The only way you’ll be able to tell apart a diesel-powered Equinox from its standard gasoline-powered counterparts is the little blue “TD” badge on the rear tailgate. If you’ve got a trained ear, you may be able to hear the quiet clatter of the diesel engine, but other than that, it’s a very low-key addition, aesthetically. Displacing 1.6L, this all-aluminum turbodiesel produces 136 horsespower at 3500-4000RPM, and 236 lb-ft. of torque at 2000RPM. Thanks to a variable geometry turbocharger (providing up to 27psi of boost) and a selective catalyst reduction system (under the AdBlue name), this is a thoroughly modern little engine.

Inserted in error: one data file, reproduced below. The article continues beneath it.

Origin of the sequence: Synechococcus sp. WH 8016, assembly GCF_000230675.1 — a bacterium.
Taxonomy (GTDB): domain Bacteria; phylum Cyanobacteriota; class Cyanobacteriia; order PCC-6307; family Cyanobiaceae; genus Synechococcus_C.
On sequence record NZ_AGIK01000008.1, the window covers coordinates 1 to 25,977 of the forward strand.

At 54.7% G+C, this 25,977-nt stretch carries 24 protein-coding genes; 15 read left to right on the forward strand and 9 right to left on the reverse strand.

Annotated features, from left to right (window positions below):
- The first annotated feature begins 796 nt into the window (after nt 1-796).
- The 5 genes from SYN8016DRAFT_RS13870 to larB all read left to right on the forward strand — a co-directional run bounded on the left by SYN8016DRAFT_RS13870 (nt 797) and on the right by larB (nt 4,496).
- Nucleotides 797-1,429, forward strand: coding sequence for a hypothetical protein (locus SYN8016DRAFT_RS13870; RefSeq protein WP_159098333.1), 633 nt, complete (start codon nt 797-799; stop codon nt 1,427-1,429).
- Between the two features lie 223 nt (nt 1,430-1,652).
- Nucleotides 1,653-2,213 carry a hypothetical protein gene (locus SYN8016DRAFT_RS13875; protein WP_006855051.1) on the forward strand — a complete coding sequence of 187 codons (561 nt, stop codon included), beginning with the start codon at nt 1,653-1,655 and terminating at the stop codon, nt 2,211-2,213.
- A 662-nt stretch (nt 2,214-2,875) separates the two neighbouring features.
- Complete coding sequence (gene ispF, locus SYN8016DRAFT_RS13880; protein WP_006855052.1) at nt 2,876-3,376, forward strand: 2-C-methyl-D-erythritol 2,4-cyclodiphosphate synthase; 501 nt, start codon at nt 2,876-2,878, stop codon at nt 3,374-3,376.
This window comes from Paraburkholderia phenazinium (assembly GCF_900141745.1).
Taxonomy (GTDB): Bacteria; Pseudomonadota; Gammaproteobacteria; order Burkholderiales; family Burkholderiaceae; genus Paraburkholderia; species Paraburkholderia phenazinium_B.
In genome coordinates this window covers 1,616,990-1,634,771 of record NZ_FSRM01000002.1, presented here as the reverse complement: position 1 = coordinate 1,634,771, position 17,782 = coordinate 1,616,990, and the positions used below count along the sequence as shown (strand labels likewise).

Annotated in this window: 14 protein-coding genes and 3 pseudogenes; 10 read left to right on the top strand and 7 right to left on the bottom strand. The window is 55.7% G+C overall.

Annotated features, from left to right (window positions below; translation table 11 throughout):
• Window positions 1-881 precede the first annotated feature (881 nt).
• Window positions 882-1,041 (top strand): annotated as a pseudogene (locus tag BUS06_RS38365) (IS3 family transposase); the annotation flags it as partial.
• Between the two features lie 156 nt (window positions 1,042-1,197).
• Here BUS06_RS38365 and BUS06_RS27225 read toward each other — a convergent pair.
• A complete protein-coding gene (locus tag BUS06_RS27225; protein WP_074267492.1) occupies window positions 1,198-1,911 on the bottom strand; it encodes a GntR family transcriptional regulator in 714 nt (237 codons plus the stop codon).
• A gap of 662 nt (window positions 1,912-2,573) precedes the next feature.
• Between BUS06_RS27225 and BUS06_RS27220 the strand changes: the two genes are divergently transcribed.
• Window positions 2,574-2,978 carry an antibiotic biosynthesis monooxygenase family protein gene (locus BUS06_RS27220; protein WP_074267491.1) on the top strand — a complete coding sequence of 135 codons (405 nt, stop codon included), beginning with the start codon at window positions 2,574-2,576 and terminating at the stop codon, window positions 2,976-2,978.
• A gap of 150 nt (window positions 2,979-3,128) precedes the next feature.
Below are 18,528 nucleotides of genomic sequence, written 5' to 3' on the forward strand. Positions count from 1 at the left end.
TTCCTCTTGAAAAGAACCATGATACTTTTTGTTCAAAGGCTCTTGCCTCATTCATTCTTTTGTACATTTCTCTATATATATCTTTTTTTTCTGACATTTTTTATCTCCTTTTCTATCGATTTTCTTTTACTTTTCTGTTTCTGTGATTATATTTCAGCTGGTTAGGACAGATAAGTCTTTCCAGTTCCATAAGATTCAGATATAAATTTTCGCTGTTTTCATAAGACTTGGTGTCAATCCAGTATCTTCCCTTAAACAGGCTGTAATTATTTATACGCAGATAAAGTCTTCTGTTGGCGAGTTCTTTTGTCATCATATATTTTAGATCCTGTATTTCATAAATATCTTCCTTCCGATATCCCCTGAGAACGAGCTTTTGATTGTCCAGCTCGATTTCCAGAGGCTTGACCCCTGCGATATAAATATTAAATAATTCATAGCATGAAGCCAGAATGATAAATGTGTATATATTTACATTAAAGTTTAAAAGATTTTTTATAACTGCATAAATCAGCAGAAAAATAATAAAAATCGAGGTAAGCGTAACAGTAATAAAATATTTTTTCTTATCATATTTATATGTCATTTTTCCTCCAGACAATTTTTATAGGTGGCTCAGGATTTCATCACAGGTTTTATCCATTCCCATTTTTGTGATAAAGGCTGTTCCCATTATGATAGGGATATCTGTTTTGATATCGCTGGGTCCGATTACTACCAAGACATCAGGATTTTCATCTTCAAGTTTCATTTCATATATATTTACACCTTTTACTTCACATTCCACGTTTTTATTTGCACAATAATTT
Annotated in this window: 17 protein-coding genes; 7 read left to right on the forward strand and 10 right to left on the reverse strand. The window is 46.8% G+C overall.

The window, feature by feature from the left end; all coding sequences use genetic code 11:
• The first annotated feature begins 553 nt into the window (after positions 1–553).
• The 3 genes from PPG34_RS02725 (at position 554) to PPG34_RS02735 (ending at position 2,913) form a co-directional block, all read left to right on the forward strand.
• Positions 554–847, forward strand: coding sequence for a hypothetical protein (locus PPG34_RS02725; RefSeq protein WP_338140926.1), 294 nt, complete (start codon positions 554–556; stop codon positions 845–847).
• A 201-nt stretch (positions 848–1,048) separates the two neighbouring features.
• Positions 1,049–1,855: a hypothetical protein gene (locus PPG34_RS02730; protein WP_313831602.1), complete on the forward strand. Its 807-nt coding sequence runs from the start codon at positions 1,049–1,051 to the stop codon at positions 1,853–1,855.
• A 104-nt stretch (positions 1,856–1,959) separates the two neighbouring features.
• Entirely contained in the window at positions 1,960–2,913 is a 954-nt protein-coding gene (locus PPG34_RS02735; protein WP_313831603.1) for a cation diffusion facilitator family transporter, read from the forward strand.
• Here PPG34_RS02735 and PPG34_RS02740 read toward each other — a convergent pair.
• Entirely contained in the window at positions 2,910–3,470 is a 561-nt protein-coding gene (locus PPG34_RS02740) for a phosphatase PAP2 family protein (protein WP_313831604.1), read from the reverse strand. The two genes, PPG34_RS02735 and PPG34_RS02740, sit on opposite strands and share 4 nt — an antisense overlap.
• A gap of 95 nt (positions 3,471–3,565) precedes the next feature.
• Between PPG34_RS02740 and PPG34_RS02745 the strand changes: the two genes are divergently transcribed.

In terms of torque, this puts the diesel somewhere in between the base 1.5L Equinox (reviewed here), and the up-level 2.0L option. Power is routed through a six-speed automatic transmission, and sent to all four wheels, on-demand. The Equinox is somewhat unique in its ability to allow the driver to disable the all-wheel drive system, which helps reduce mechanical drag and improve fuel efficiency when the additional traction isn’t needed.
One sticking point: the Equinox Diesel is only equipped with a six-speed automatic transmission, rather than a nine-speed automatic as seen in the Chevy Cruze. We suspect it comes down to hardware packaging, because the additional ratios of the nine-speed automatic would surely help improve acceleration and high-speed efficiency. From the driver’s seat, the diesel “swell” of torque is handy for passing, but the Equinox Diesel should not be regarded as a quick vehicle. As is typical for diesel engines, horsepower and torque output drops sharply at the top of the rev range, towards the 5000RPM redline.